The identification of neurophysiological endophenotypes associated with psychiatric disorders may help in determining the causal relationship between clinical phenomena associated with the disorder and basic molecular processes that are in large part determined by genetic factors. One psychophysiological measure that has been used as a potential endophenotype for a number of psychiatric disorders is the acoustic startle reflex (ASR) and pre-pulse inhibition of the startle (PPI). The startle reflex is a constellation of responses usually indexed by eye blink responses (Swerdlow et al., Reference Swerdlow, Caine, Braff and Geyer1992), but also by electrophysiological recordings from cortical areas that may index cognitive responses to startle (Ehlers et al., Reference Ehlers, Phillips, Criado and Gilder2011; Ford et al., Reference Ford, White, Lim and Pfefferbaum1994, Reference Ford, Roth, Menon and Pfefferbaum1999; Putnam & Roth, Reference Putnam and Roth1990). PPI refers to the fact that if a weak stimulus is presented prior to the presentation of the startle stimuli (pre-pulse) the response to the startle is reduced in amplitude. It has been suggested that pre-pulse inhibition is an index of automatic sensorimotor gating (Geyer & Swerdlow, Reference Geyer and Swerdlow2001). In pre-pulse facilitation (PPF), the response to the startle is enhanced by short or long delay pre-pulses. PPF has been suggested to reflect a combination of alerting, attention and/ or arousal (Filion et al., Reference Filion, Dawson and Schell1998; Hsieh et al., Reference Hsieh, Swerdlow and Braff2006; Ludewig et al., Reference Ludewig, Ludewig, Seitz, Obrist, Geyer and Vollenweider2003).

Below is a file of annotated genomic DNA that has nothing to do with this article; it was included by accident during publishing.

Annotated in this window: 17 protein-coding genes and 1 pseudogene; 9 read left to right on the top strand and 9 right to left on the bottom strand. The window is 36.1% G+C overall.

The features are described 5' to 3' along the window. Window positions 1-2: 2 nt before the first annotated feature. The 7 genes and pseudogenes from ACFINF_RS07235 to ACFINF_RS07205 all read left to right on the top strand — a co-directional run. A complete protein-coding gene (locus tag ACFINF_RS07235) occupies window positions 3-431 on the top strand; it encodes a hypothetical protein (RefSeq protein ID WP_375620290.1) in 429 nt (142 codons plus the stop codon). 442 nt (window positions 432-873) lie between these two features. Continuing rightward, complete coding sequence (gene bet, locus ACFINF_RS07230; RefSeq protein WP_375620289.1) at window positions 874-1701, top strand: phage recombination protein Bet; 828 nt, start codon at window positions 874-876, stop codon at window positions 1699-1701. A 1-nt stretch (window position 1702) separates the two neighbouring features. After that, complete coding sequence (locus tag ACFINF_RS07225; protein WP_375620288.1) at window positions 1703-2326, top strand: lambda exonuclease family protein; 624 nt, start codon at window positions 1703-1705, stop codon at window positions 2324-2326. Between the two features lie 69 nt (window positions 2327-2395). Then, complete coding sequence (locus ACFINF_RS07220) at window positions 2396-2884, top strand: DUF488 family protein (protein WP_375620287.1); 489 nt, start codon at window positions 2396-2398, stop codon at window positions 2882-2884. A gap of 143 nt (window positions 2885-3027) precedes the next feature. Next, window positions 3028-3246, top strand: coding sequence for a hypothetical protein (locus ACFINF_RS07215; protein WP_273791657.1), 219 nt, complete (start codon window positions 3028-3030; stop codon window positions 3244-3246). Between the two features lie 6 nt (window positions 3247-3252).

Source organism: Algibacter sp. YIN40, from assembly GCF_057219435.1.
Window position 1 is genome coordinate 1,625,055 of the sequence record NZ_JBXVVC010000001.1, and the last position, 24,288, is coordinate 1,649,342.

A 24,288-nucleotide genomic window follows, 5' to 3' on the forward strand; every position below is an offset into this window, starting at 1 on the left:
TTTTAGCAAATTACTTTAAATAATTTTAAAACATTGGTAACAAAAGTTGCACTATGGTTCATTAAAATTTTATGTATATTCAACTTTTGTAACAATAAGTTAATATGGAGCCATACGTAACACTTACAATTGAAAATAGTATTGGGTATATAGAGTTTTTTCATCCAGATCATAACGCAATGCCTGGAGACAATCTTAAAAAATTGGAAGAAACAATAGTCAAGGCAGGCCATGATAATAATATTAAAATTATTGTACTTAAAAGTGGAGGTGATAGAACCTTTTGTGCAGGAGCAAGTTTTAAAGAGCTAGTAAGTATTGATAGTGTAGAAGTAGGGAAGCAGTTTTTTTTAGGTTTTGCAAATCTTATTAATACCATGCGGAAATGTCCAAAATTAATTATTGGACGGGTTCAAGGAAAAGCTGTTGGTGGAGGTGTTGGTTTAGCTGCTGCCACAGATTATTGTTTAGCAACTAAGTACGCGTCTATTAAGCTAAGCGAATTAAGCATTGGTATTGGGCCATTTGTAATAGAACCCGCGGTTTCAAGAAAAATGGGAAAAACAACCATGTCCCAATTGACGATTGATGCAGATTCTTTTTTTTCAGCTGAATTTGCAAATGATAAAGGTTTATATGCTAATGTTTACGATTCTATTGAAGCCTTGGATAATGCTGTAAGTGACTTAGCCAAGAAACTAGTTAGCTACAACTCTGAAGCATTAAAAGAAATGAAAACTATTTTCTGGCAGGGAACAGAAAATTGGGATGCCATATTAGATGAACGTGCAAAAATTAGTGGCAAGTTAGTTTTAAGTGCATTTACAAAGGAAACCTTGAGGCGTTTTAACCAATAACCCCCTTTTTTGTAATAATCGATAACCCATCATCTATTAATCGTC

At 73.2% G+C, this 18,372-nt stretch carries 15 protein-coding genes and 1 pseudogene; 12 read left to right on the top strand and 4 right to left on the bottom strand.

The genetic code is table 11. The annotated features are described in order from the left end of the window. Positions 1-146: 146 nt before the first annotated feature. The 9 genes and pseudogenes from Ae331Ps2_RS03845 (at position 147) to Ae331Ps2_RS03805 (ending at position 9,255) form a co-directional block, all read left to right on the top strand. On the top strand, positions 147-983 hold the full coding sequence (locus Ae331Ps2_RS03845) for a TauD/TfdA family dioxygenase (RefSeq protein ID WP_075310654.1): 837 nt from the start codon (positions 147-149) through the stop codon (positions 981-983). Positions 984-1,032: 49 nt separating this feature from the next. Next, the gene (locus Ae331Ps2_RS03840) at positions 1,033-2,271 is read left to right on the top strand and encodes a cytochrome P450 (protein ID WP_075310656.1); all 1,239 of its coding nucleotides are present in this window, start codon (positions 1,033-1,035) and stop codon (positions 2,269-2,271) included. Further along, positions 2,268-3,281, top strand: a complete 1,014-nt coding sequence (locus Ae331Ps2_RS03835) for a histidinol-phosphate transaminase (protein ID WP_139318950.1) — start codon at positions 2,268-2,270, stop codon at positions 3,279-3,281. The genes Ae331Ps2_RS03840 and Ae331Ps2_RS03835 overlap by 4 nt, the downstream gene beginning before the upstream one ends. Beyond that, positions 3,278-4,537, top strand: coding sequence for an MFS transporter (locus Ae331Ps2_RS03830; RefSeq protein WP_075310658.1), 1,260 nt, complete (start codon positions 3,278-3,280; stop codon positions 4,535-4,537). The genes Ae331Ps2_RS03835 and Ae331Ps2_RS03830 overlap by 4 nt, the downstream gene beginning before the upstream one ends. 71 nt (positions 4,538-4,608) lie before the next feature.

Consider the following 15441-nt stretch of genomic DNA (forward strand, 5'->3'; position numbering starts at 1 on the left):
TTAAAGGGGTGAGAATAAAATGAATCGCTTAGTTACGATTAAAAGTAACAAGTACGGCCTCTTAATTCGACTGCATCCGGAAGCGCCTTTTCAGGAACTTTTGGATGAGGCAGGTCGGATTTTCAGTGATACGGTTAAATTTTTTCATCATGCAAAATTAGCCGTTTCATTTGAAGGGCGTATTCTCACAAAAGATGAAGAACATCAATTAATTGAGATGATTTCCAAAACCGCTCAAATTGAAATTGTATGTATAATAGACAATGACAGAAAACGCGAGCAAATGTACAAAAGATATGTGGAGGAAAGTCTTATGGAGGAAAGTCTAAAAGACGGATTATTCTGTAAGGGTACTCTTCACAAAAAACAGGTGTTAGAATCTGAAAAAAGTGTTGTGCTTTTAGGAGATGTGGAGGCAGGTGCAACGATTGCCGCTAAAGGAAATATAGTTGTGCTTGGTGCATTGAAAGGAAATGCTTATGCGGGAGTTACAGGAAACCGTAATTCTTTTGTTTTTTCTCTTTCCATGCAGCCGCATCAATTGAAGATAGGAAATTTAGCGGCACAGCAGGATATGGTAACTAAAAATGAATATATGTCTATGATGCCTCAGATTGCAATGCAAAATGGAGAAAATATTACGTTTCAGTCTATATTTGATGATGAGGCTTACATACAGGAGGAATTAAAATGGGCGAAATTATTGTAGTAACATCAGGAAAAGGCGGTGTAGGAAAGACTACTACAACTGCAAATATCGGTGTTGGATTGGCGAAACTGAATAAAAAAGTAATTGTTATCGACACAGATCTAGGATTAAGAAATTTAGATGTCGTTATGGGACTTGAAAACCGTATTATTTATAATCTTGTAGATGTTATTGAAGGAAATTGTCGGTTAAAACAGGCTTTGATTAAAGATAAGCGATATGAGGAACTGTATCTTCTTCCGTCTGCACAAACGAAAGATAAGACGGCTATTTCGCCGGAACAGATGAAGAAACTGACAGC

The anatomical substrates of the neurobehavioral responses (ASR/PPI/PPF) to the presentation of the startle stimuli have been extensively investigated in clinical and pre-clinical studies (Braff et al., Reference Braff, Geyer, Light, Sprock, Perry, Cadenhead and Swerdlow2001a, Reference Braff, Geyer and Swerdlow2001b; Kumari et al., Reference Kumari, Antonova, Zachariah, Galea, Aasen, Ettinger and Sharma2005; Swerdlow et al., Reference Swerdlow, Braff, Taaid and Geyer1994). Startle responses involve a complex neural network extending from brainstem nuclei via the thalamus to higher order cortical areas that may regulate cognitive responses to startle (Campbell et al., Reference Campbell, Hughes, Budd, Cooper, Fulham, Karayanidis and Schall2007; Fendt et al., Reference Fendt, Li and Yeomans2001; Kumari et al., Reference Kumari, Antonova, Zachariah, Galea, Aasen, Ettinger and Sharma2005; Neuner et al., Reference Neuner, Stocker, Kellermann, Ermer, Wegener, Eickhoff and Shah2010; Schall et al., Reference Schall, Catts, Karayanidis and Ward1999). There is some evidence that the cognitive response to ASR/PPI may share a common underlying neurophysiology with some behavioral and clinical measures of cognition that require response inhibition (Filion et al., Reference Filion, Kelly, Hazlett, Dawson, Schell and Bohmelt1999). For instance, both performance on the Wisconsin Card Sorting Task and PPI of startle have been suggested to reflect pre-frontal cortical function and dysfunction (Filion et al., Reference Filion, Kelly, Hazlett, Dawson, Schell and Bohmelt1999; Swerdlow & Geyer, Reference Swerdlow, Geyer, Dawson, Schell and Bohmelt1999). Impairments in frontal lobe function and associated behaviors, such as executive functioning, have been an important theoretical construct in the understanding a number of behavioral disorders, such as schizophrenia (Bagney et al., Reference Bagney, Rodriguez-Jimenez, Martinez-Gras, Sanchez-Morla, Santos, Jimenez-Arriero and Parg2013; Chan et al., Reference Chan, Chan, Hui, Wong, Chang, Lee and Chen2014; Eisenberg & Berman, Reference Eisenberg and Berman2010; Holmen et al., Reference Holmen, Juuhl-Langseth, Thormodsen, Ueland, Agartz, Sundet and Melle2012; Owens et al., Reference Owens, Johnstone, Miller, Macmillan and Crow2010), bipolar disorders (Erol et al., Reference Erol, Kosger, Putgul and Ersoy2014; Kulkarni et al., Reference Kulkarni, Jain, Reddy, Kumar and Kandavel2010; Yen et al., Reference Yen, Cheng, Huang, Ko, Yen, Chang and Chen2009; Zimmerman et al., Reference Zimmerman, DelBello, Getz, Shear and Strakowski2006) and substance use disorders (Fernandez-Serrano et al., Reference Fernandez-Serrano, Perez-Garcia, Schmidt Rio-Valle and Verdejo-Garcia2010; Gierski et al., Reference Gierski, Hubsch, Stefaniak, Benzerouk, Cuervo-Lombard, Bera-Potelle and Limosin2013; Loeber et al., Reference Loeber, Vollstadt-Klein, von der Goltz, Flor, Mann and Kiefer2009; Maurage et al., Reference Maurage, de Timary, Billieux, Collignon and Heeren2014; van der Plas et al., Reference van der Plas, Crone, van den Wildenberg, Tranel and Bechara2009; Zorko et al., Reference Zorko, Marusic, Cebasek-Travnik and Bucik2004). If frontal cortical responses to the startle stimuli index some aspect of frontal lobe functioning involving higher cognition, then psychiatric disorders postulated to involve some aspects of frontal lobe dysfunction should also have startle deficits, such as anxiety disorders (De Pascalis et al., Reference De Pascalis, Cozzuto and Russo2013), schizophrenia (De Koning et al., Reference De Koning, Bloemen, Van Duin, Booij, Abel, De Haan and Van Amelsvoort2014; Swerdlow et al., Reference Swerdlow, Light, Sprock, Calkins, Green, Greenwood and Braff2014), post-traumatic stress disorder (Grillon et al., Reference Grillon, Morgan, Southwick, Davis and Charney1996), and alcoholism (Ehlers et al., Reference Ehlers, Phillips, Criado and Gilder2011; Marin et al., Reference Marin, Ponce, Martinez-Gras, Koeneke, Curivil, Jimenez-Arriero and Rubio2012).